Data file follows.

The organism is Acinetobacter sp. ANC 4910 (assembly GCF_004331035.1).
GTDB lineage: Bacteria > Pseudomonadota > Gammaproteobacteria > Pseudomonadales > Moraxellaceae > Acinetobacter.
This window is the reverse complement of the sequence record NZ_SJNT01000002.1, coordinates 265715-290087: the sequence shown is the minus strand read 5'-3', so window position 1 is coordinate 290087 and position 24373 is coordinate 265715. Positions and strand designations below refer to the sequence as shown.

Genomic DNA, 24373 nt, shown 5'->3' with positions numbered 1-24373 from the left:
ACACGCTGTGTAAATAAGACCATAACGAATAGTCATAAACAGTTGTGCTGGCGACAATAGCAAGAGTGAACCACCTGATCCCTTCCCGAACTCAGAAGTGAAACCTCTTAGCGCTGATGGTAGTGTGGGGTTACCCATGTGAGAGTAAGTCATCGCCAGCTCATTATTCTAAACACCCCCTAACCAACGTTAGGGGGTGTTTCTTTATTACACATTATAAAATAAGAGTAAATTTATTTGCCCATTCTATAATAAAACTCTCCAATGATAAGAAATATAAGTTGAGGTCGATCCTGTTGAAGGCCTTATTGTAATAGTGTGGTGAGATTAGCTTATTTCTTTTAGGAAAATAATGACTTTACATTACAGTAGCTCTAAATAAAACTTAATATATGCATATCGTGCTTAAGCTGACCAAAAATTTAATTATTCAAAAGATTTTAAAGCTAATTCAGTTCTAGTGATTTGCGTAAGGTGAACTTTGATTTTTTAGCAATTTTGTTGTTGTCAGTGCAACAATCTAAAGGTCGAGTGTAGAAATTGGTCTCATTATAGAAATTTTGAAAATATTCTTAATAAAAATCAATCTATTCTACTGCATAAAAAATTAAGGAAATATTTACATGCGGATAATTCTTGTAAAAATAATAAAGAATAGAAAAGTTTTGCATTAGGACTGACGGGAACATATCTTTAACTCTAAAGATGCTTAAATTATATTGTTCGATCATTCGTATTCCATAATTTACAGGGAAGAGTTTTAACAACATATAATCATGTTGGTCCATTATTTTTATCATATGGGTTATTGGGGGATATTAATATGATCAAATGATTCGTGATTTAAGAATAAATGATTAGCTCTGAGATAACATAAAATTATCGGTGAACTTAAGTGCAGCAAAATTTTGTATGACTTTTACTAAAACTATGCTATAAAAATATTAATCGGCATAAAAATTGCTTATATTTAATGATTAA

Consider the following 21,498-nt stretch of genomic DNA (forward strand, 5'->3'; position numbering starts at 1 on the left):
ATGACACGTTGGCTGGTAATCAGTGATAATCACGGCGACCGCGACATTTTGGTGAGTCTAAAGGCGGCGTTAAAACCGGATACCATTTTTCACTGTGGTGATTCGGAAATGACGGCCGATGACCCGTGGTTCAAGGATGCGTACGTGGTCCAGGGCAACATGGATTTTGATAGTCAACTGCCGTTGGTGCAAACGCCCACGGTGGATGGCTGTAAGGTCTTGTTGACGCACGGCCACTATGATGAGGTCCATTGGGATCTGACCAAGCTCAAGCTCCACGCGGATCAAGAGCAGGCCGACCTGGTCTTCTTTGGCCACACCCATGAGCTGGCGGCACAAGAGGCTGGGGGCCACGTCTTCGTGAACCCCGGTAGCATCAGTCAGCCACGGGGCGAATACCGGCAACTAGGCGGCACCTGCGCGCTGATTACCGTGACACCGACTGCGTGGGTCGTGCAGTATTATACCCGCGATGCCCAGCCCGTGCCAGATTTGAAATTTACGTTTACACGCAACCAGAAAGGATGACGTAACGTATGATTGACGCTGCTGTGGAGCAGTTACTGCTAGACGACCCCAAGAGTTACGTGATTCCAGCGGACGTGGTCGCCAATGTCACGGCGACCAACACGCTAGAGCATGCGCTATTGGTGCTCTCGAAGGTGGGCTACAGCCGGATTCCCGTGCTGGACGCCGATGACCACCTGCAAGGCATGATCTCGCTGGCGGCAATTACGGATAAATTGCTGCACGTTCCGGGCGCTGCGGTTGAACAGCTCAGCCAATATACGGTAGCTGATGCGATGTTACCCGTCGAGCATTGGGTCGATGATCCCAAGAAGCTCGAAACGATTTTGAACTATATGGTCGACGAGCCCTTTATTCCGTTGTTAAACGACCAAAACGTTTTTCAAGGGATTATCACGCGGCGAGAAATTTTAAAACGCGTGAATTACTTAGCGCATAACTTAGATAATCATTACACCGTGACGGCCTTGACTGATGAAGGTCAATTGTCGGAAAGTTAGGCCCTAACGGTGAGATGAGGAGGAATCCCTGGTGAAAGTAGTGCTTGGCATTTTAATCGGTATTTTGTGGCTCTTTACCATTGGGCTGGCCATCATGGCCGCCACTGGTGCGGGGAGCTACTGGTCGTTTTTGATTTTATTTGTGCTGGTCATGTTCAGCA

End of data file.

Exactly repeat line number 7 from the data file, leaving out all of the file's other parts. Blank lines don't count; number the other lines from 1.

ATGACACGTTGGCTGGTAATCAGTGATAATCACGGCGACCGCGACATTTTGGTGAGTCTAAAGGCGGCGTTAAAACCGGATACCATTTTTCACTGTGGTGATTCGGAAATGACGGCCGATGACCCGTGGTTCAAGGATGCGTACGTGGTCCAGGGCAACATGGATTTTGATAGTCAACTGCCGTTGGTGCAAACGCCCACGGTGGATGGCTGTAAGGTCTTGTTGACGCACGGCCACTATGATGAGGTCCATTGGGATCTGACCAAGCTCAAGCTCCACGCGGATCAAGAGCAGGCCGACCTGGTCTTCTTTGGCCACACCCATGAGCTGGCGGCACAAGAGGCTGGGGGCCACGTCTTCGTGAACCCCGGTAGCATCAGTCAGCCACGGGGCGAATACCGGCAACTAGGCGGCACCTGCGCGCTGATTACCGTGACACCGACTGCGTGGGTCGTGCAGTATTATACCCGCGATGCCCAGCCCGTGCCAGATTTGAAATTTACGTTTACACGCAACCAGAAAGGATGACGTAACGTATGATTGACGCTGCTGTGGAGCAGTTACTGCTAGACGACCCCAAGAGTTACGTGATTCCAGCGGACGTGGTCGCCAATGTCACGGCGACCAACACGCTAGAGCATGCGCTATTGGTGCTCTCGAAGGTGGGCTACAGCCGGATTCCCGTGCTGGACGCCGATGACCACCTGCAAGGCATGATCTCGCTGGCGGCAATTACGGATAAATTGCTGCACGTTCCGGGCGCTGCGGTTGAACAGCTCAGCCAATATACGGTAGCTGATGCGATGTTACCCGTCGAGCATTGGGTCGATGATCCCAAGAAGCTCGAAACGATTTTGAACTATATGGTCGACGAGCCCTTTATTCCGTTGTTAAACGACCAAAACGTTTTTCAAGGGATTATCACGCGGCGAGAAATTTTAAAACGCGTGAATTACTTAGCGCATAACTTAGATAATCATTACACCGTGACGGCCTTGACTGATGAAGGTCAATTGTCGGAAAGTTAGGCCCTAACGGTGAGATGAGGAGGAATCCCTGGTGAAAGTAGTGCTTGGCATTTTAATCGGTATTTTGTGGCTCTTTACCATTGGGCTGGCCATCATGGCCGCCACTGGTGCGGGGAGCTACTGGTCGTTTTTGATTTTATTTGTGCTGGTCATGTTCAGCA